Utah man gets prison for shooting, killing his father
Courts • Slaying tears family apart; “I hope my family can forgive me sometime soon,” says defendant.
Published: May 21, 2013 07:26AM
Updated: May 21, 2013 06:56AM
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Joseph Allen Nance, right, appears before the Second District Court in Farmington with his attorney Todd Utzinger Monday, September, 26, 2012. Nance is charged with the shooting death of his father in a motel in Kaysville.(photo by Matthew Arden Hatfield)

Farmington • When Joseph Nance shot and killed his father on March 19, 2011, the act tore their family apart.

Nance’s sisters believe their brother acted in self-defense — snapping after suffering years of physical abuse at the hands of their father, 52-year-old Gregory Nance.

Other family members, including Gregory Nance’s brother and parents, think the 30-year-old Joseph Nance should have been convicted of murder.

“The family is split on what they should see happen,” said prosecutor Brandon Poll during Joseph Nance’s sentencing Monday morning.

Joseph Nance was originally charged in 2nd District Court with first-degree felony murder and being a restricted person in possession of a firearm, a third-degree felony, for shooting and killing his father two years ago at a Kaysville motel.

In April, however, Joseph Nance pleaded guilty to a reduced count of second-degree felony manslaughter and second-degree felony obstruction of justice.

Both prosecutors and Joseph Nance’s attorney, Todd Utzinger, agreed that a prison sentence was appropriate; however, Utzinger asked for concurrent sentences, while Poll asked that the two one-to-15 year terms be served consecutively.

Ultimately, Judge John Morris ordered Nance to spend up to 30 years in prison, siding with the state and running the sentences consecutively.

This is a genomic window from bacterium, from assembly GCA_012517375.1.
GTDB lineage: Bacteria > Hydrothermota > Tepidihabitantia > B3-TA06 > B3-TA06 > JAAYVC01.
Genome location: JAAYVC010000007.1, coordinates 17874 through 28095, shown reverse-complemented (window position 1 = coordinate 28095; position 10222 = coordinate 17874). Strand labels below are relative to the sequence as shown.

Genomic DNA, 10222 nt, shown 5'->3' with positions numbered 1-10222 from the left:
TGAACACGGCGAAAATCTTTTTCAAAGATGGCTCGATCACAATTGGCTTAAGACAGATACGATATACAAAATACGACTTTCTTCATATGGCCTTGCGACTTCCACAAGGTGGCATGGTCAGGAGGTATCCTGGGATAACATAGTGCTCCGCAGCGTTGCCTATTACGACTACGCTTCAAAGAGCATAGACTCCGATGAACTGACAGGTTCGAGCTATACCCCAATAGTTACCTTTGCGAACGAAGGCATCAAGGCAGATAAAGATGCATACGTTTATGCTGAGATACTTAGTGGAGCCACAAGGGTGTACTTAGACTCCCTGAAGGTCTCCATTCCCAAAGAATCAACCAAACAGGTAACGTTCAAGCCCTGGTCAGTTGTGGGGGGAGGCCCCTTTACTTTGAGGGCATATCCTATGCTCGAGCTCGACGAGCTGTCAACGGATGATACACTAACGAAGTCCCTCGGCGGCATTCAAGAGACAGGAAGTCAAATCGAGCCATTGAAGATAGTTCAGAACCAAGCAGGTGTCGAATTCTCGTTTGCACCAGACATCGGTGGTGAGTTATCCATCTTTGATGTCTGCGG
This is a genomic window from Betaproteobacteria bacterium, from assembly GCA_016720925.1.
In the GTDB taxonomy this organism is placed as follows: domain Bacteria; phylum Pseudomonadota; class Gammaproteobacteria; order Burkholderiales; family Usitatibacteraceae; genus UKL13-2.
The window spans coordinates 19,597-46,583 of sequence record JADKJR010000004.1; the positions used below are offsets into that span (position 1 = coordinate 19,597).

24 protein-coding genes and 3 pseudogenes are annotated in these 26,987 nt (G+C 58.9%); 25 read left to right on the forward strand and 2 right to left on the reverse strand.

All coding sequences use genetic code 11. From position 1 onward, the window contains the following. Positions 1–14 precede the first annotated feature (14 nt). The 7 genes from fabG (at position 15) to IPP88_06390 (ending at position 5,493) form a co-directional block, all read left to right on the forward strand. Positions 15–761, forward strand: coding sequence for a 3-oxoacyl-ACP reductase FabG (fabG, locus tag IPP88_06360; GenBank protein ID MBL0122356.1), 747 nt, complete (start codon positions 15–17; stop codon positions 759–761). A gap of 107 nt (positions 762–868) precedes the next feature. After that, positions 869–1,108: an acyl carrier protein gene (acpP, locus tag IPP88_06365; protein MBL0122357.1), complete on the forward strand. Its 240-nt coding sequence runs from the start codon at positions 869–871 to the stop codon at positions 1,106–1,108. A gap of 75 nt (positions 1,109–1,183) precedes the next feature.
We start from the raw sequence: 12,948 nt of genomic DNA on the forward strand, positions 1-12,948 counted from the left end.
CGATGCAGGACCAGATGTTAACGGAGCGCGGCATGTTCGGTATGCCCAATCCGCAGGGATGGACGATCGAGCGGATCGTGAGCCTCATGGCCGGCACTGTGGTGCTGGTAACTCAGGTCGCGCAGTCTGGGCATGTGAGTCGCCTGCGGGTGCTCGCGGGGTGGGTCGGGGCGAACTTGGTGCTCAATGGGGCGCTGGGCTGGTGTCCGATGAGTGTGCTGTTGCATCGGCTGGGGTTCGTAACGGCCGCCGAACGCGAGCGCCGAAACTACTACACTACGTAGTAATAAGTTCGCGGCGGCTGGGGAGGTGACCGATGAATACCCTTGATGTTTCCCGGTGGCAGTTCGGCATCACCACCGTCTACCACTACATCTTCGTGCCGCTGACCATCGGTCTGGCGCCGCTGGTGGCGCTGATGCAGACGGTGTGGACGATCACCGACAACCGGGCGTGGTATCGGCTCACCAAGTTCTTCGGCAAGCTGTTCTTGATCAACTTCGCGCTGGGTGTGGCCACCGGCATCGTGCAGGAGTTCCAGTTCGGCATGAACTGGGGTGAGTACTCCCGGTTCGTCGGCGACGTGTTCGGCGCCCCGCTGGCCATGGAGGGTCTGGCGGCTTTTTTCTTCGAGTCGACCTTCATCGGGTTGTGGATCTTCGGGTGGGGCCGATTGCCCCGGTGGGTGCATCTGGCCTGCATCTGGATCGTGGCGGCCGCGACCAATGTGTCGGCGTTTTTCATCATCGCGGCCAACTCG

“Mr. Nance not only took a life, but he helped to complete the destruction of a family,” Morris said before handing down the sentence. “I hope, in the future, that can somehow be mended.”

Utzinger told the judge that Joseph Nance has been diagnosed with PTSD, a result of years of physical abuse as a child. Utzinger said Gregory Nance often abused his wife and children, and the children on several occasions witnessed their mother being sexually abused at the hands of their father.

“I don’t speak ill of the dead lightly, but it is an important fact here,” Utzinger said.

Charity Green, Joseph Nance’s sister, told the judge that years ago, she also wanted to kill her father. She asked the judge for a concurrent sentence, and blamed Joseph Nance’s substance abuse for the crime.

“I don’t know what happened in that hotel room,” she said through tears. “Truth is, only Daddy and Joe know. But what we do know is Daddy is gone, and Joe is waiting to hear his fate. ... I have forgiven my brother and I believe with all of my heart my Daddy forgives him too. ... Joe has never had the heart of a cold-blooded murderer. Had he been sober that night, things would be very different today.”

Joseph Nance spoke briefly in court before he was sentenced.

“I just want to say that I wish the circumstances were different,” he said. “And I wish I never did what I did. And I hope my family can forgive me sometime soon.”

The slaying occurred at the Far West Motel, 410 N. Main St.

Police have said the son confronted his father about a fight the older man had with Joseph Nance’s mother.

Nance had told police that he shot his father in self-defense, according to court documents.

“There was a domestic dispute between the suspect’s parents,” Kaysville police Capt. Brent Ward said at the time. “His mother and father were currently divorced, but they had been living together at a motel for the last month or two and had gotten into a domestic dispute.”

Police said that after Joseph Nance shot his father, he ran into a wooded area near the motel and was later picked up by some friends who did not know a shooting had occurred.

Officers found Nance hiding in a wooden bunker near Layton the next morning.

Poll said in court Monday that the plea deal was offered to Joseph Nance because prosecutors believe a jury would likely have found the man guilty of manslaughter, not murder, based on his mental health history and his self-defense claim.

jmiller@sltrib.com

Twitter: @jm_miller